The state school board voted Thursday to accept the retirement of Bishop State Community College President Yvonne Kennedy and Shelton State President Rick Rogers, despite calls for their firing over financial scandals on their campuses.
Under the vote, Kennedy’s retirement will be effective July 31 and Rogers’ will be effective Sept. 30.
Some school board members said they were concerned about sending the wrong message by not terminating the presidents. Rogers will receive a greater retirement pension by remaining through September.
“I do think that this sets a poor precedent,” board member Stephanie Bell of Montgomery said.
System Chancellor Bradley Bryne said he understood those concerns but felt accepting the retirment plans was in the best interest of the system.
Kennedy, a Democratic state representative from Mobile, has served as president of Bishop State Community College in Mobile since 1981. Rogers, who was placed on administrative leave in November, has been president at Shelton State Community College in Tuscaloosa since 2000.
Byrne, hired to overhaul the two-year program a month ago, has been reviewing records from both colleges, where system officials have been conducting internal investigations.
Former Southern Union Community College President Joanne Jordan was named acting president of Shelton State in Rogers’ absence. Byrne said earlier this week that she will continue in that capacity if Rogers is dismissed and he will name a replacement for Kennedy if she is relieved of her duties.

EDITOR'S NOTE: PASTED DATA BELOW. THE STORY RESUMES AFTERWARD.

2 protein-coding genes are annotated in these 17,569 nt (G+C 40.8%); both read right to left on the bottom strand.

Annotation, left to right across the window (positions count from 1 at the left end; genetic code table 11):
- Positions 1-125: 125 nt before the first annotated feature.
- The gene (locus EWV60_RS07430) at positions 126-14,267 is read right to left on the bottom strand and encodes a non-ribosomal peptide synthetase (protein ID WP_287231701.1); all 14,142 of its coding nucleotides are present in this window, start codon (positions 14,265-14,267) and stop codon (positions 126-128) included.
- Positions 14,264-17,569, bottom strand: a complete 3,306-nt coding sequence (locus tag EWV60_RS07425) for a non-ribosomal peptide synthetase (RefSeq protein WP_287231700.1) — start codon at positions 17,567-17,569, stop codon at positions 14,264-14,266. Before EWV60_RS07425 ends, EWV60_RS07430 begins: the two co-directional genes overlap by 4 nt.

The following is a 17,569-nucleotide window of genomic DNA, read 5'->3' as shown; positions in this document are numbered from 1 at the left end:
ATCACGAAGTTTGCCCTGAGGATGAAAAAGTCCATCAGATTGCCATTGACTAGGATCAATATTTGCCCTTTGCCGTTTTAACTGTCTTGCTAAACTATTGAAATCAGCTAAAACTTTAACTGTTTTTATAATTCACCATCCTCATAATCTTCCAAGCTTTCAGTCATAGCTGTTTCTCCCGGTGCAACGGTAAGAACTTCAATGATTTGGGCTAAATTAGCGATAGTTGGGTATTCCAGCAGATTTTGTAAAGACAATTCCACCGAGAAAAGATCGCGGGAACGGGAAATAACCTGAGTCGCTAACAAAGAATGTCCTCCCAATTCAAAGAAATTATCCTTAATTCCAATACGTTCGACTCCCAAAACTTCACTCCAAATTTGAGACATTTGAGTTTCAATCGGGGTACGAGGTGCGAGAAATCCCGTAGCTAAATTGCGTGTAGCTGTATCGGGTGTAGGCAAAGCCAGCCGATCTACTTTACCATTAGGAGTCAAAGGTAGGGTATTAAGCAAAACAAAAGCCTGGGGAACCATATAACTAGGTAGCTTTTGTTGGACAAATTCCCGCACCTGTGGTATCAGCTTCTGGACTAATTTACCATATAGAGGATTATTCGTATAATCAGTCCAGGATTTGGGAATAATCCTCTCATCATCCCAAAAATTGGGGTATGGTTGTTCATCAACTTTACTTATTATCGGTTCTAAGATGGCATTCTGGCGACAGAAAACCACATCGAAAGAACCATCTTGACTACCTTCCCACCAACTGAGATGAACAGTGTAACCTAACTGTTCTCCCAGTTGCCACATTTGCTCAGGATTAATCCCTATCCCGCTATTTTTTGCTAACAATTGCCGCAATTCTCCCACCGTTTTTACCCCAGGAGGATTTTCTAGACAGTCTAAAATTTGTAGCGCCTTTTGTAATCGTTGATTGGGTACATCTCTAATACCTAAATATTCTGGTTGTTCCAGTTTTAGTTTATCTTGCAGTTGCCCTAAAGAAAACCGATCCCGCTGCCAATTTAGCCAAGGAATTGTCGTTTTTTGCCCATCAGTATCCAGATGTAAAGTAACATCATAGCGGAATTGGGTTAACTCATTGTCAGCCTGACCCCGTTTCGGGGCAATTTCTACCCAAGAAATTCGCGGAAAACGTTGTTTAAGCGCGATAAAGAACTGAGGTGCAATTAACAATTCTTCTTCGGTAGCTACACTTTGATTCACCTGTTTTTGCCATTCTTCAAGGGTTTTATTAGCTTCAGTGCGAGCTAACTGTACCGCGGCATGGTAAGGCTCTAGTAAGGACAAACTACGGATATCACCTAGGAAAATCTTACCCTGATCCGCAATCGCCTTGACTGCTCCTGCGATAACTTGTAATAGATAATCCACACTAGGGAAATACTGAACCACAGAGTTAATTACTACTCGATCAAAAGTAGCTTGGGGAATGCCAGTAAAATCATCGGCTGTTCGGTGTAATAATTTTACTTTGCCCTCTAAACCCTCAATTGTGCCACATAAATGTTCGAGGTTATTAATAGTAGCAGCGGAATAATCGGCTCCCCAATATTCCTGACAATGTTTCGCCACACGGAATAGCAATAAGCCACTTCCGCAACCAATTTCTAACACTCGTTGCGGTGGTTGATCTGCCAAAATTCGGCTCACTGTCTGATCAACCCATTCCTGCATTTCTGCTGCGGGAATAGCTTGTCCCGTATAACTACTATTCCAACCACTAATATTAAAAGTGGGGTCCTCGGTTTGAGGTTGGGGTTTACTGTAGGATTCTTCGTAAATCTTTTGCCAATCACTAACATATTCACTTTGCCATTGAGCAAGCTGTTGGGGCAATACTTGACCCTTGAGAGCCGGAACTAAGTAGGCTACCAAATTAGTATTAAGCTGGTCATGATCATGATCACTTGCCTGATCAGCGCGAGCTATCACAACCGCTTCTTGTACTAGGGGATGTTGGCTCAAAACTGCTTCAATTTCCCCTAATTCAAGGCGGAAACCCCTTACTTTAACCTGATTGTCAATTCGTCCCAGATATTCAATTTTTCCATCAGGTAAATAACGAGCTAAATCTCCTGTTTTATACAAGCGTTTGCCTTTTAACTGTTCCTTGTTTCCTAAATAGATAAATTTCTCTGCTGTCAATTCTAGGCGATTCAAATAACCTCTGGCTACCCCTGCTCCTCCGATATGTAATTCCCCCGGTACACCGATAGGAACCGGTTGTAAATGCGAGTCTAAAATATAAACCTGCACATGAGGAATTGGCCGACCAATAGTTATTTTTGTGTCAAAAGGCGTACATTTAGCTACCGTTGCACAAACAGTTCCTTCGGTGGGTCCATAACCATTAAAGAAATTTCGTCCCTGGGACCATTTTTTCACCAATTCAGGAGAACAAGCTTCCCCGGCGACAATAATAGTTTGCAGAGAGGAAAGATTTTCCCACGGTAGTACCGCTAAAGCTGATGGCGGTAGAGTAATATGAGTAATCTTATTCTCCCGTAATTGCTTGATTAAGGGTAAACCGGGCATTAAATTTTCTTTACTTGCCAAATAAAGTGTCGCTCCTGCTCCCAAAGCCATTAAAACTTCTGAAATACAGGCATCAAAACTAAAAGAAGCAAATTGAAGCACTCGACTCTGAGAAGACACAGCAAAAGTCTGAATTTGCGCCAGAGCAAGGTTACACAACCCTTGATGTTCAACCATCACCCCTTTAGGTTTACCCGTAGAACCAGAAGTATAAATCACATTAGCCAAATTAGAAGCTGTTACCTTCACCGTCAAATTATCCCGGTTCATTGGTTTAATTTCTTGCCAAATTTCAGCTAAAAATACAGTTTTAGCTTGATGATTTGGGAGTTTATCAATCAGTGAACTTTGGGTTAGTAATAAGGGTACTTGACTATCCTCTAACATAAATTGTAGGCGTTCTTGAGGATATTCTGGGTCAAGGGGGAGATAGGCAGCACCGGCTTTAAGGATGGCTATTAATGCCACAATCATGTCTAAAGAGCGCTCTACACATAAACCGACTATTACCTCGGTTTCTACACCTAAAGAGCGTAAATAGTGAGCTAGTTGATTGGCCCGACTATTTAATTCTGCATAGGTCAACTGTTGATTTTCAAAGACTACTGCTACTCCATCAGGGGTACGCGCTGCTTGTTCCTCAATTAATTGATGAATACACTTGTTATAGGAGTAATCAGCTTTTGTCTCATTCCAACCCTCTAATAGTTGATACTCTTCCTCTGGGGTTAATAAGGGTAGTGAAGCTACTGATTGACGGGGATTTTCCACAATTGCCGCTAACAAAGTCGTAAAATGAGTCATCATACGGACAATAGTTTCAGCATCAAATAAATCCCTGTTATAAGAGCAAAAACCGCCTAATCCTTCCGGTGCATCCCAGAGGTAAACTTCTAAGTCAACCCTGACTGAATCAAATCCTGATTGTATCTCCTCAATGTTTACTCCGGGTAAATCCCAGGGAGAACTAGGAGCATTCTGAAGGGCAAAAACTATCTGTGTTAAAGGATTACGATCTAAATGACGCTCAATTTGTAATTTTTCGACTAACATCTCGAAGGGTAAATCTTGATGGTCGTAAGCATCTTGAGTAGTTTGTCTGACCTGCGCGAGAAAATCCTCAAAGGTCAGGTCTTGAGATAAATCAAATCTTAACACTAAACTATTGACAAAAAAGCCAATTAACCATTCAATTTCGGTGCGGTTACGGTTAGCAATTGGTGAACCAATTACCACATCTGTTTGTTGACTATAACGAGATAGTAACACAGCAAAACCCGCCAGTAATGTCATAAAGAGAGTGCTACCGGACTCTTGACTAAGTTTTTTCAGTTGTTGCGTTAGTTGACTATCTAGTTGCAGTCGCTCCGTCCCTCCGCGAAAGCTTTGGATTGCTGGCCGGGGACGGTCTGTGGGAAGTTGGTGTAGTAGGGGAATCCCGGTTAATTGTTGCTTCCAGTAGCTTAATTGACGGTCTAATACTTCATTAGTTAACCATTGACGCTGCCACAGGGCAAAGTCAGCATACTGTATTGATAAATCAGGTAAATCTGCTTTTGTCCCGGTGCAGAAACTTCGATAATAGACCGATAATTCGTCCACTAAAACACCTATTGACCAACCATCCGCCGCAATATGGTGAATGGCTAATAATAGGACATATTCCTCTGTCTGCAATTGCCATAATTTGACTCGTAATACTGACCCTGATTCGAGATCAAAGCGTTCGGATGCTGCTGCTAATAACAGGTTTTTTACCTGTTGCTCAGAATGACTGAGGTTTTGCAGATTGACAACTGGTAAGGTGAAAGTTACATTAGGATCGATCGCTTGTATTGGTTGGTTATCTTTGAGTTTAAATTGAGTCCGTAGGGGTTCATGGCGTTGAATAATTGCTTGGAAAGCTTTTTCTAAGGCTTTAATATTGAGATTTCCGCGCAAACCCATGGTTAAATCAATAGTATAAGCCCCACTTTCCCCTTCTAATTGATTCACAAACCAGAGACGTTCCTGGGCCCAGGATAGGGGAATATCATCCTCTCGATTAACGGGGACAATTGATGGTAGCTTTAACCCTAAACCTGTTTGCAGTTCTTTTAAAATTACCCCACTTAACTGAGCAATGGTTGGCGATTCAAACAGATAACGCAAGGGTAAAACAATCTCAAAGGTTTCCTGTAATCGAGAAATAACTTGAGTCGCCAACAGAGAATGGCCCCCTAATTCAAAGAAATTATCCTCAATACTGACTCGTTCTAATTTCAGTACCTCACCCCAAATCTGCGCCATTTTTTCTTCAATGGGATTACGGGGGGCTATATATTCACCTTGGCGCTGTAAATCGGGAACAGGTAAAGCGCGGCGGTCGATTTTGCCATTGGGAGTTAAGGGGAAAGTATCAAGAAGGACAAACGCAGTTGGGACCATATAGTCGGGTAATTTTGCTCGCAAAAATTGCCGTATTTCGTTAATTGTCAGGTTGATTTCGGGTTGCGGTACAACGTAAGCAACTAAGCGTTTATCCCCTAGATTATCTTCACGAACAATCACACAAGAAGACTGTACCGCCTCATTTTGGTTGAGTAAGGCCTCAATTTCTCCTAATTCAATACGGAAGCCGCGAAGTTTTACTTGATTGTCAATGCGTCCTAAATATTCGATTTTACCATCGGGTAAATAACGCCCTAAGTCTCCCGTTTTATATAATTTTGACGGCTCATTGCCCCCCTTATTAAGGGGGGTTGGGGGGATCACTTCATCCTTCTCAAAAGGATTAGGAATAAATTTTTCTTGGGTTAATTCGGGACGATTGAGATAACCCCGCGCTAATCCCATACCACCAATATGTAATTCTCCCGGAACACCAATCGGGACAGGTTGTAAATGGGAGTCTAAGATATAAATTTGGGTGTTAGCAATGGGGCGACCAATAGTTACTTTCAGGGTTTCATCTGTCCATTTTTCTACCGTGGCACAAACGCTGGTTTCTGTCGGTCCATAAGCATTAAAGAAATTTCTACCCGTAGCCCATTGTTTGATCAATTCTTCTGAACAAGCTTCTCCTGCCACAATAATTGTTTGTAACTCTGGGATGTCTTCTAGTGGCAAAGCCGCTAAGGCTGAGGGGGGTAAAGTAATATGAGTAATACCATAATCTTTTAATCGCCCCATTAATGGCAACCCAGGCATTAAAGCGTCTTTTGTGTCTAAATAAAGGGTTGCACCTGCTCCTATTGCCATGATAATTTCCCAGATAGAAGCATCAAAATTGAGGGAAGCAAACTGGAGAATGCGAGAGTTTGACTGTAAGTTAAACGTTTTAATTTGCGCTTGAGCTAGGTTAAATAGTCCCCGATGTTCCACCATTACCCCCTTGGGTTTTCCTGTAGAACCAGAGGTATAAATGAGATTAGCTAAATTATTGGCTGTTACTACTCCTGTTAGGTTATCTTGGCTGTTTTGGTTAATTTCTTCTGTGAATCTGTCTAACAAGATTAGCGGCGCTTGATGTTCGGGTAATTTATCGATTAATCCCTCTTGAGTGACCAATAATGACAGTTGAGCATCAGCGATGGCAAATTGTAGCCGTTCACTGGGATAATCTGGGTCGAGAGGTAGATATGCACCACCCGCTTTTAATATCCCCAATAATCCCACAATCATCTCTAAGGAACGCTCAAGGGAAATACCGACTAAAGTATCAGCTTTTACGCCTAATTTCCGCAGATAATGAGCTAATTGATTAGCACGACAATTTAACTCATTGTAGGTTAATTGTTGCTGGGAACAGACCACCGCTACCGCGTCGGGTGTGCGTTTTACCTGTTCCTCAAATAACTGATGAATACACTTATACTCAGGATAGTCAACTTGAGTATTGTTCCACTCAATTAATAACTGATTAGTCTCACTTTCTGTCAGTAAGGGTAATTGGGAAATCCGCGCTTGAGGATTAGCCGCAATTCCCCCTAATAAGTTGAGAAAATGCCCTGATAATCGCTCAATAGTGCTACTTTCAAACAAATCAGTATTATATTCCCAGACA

The Southern Association of Colleges and Schools announced earlier this month that it was extending Bishop State’s probation status for another six months. The school was first sanctioned in December and faces losing its accreditation, which would mean students could not receive federal financial aid.
A fraud investigation at Bishop State has resulted in 27 arrests of students and employees, including the school’s financial aid director and softball, baseball and basketball coaches. Kennedy has said corrective actions were taken to address the problems in the financial aid department.
Former interim two-year chancellor Thomas Corts arranged the system’s investigation at Shelton State last fall and placed Rogers on paid leave while they probed allegations that Rogers received money from a fraud scheme.
Those allegations surfaced after Robert Nix, former Alabama Fire College board member, agreed to plead guilty to federal charges of money laundering, wire fraud and theft from a government agency.
The Fire College is based at Shelton State. Nix said in his plea agreement that the school’s president received $11,000 worth of furniture for his home and $14,000 to pay a personal cell phone bill from money Nix doled out from the Alabama Fire College Foundation.
Rogers has said the Fire College’s foundation did provide a cell phone package, but he did not know about the furniture purchases.
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